When spouses die

My most common question from potential clients is “my husband (or wife) died, what do I have to do?”

As I’ve mentioned elsewhere, it is going to depend on how property is held and whether there is a will, and what the will says.

Most often, the surviving spouse is listed as a co-owner on bank accounts, deeds, and is named beneficiary on life insurance contracts. The easiest thing to do in those cases is simply provide a copy of the deceased spouses death certificate to the bank, the agent, and record the death certificate in public records. It may very well turn out that there is no need for probate if all of the property passes directly to the surviving spouse.

There may be some property that does not pass directly; in which case probate will be necessary. How expensive and how complicated probate is going to be is going to depend upon the facts; it may be simple, quick and relatively cheap; it may be involved and fairly expensive. You need to talk to a lawyer at this point and let the lawyer figure out what needs to be done.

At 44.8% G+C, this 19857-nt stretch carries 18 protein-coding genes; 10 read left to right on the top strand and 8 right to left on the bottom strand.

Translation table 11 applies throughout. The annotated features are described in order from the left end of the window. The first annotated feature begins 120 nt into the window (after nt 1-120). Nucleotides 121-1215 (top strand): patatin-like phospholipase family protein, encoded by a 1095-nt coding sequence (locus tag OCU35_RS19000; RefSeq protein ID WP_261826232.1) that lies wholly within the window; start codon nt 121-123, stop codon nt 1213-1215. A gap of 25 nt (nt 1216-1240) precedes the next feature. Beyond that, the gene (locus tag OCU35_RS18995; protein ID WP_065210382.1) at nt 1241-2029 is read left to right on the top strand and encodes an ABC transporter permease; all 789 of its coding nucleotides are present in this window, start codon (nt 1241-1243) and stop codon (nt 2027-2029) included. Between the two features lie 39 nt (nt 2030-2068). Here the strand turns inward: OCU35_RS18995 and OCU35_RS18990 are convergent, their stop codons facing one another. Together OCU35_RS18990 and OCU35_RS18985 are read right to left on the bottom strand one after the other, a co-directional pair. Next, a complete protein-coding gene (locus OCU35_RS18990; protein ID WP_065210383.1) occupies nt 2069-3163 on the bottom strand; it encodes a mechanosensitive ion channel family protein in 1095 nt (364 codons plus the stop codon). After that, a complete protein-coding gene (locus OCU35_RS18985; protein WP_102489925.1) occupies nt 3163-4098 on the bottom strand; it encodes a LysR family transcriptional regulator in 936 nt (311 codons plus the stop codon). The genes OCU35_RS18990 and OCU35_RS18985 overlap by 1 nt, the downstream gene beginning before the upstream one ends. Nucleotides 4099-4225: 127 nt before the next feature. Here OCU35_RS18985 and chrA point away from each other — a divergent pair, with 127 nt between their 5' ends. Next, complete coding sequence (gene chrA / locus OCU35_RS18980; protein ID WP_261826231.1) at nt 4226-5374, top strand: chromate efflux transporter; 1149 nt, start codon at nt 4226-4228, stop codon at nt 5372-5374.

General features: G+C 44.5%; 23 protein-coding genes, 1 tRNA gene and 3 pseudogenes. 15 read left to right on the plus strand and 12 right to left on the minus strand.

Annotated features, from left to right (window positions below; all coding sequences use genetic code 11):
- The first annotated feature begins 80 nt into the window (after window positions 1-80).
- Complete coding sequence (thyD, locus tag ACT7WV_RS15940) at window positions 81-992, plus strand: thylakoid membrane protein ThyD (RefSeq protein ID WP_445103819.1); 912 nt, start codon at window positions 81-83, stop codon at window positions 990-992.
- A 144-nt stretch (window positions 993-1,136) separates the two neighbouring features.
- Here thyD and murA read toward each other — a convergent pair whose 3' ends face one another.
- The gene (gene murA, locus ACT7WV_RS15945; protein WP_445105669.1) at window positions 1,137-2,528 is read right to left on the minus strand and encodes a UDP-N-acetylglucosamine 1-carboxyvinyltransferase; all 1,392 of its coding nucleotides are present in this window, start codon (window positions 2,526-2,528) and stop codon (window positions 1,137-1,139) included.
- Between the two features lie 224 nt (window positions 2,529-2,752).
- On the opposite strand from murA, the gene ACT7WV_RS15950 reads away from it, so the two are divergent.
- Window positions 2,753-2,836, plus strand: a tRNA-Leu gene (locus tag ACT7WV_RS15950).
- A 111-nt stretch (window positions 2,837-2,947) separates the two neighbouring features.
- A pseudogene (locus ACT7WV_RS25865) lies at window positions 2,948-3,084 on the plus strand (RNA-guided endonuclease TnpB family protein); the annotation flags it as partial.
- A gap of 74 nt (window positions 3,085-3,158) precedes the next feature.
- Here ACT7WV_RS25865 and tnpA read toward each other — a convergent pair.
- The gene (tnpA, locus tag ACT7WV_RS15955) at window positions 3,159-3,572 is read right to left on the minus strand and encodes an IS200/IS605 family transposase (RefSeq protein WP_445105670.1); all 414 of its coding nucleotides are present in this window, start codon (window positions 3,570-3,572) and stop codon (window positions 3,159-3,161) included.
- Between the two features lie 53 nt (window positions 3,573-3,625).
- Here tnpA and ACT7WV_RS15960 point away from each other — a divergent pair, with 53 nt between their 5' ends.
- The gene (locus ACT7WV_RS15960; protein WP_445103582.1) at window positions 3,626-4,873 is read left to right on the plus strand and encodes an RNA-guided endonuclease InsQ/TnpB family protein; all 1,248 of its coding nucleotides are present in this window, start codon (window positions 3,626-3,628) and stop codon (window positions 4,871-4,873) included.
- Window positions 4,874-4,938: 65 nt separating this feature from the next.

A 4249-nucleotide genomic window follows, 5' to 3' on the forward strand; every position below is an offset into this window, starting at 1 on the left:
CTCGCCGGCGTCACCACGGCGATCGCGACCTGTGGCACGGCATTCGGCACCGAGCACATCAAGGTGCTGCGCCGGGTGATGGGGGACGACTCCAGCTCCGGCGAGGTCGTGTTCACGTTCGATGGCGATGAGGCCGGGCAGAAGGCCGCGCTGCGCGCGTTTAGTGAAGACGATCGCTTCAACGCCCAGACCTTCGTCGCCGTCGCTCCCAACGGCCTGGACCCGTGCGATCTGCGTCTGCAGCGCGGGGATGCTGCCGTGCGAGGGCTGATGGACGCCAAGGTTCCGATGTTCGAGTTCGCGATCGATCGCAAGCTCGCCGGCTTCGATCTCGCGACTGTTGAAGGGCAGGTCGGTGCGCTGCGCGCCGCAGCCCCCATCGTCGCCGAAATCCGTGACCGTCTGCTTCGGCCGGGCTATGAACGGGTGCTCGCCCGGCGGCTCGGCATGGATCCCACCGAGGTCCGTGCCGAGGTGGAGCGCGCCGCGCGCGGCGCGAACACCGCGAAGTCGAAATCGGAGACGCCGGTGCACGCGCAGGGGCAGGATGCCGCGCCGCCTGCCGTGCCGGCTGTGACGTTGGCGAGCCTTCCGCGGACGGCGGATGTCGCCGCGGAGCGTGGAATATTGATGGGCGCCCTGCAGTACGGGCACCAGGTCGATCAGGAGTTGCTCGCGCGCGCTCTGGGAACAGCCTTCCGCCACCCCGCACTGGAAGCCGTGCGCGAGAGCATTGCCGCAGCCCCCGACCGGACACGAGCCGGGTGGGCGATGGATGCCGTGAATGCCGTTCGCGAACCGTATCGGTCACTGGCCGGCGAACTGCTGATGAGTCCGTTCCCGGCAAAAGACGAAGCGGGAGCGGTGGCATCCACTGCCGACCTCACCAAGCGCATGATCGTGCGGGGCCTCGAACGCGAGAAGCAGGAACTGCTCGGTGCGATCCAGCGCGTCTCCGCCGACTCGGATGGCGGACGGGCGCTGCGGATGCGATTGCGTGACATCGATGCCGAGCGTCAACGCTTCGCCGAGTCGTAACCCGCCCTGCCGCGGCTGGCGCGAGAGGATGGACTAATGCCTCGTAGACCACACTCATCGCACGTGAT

Once in a while, there is a nasty surprise for the surviving spouse; either the deceased spouse cut the surviving spouse out of the will entirely or transferred assets away from the surviving spouse outside of probate; typically by naming a child or other person as pay on death beneficiary. If this has happened to you then you need to talk to a lawyer who handles probate and you need to talk to them now. There are certain things that should be done quickly; there are some things that may be able to be done to avoid the transfer entirely or to elect against the estate and recover some assets; but it is critical that you talk to a lawyer about what can be done, and do so promptly. The worst thing you can do is ‘sit on your rights’ and not take action.

If you have a question about your rights as a surviving spouse in or around The Villages, Florida please feel free to contact my office.

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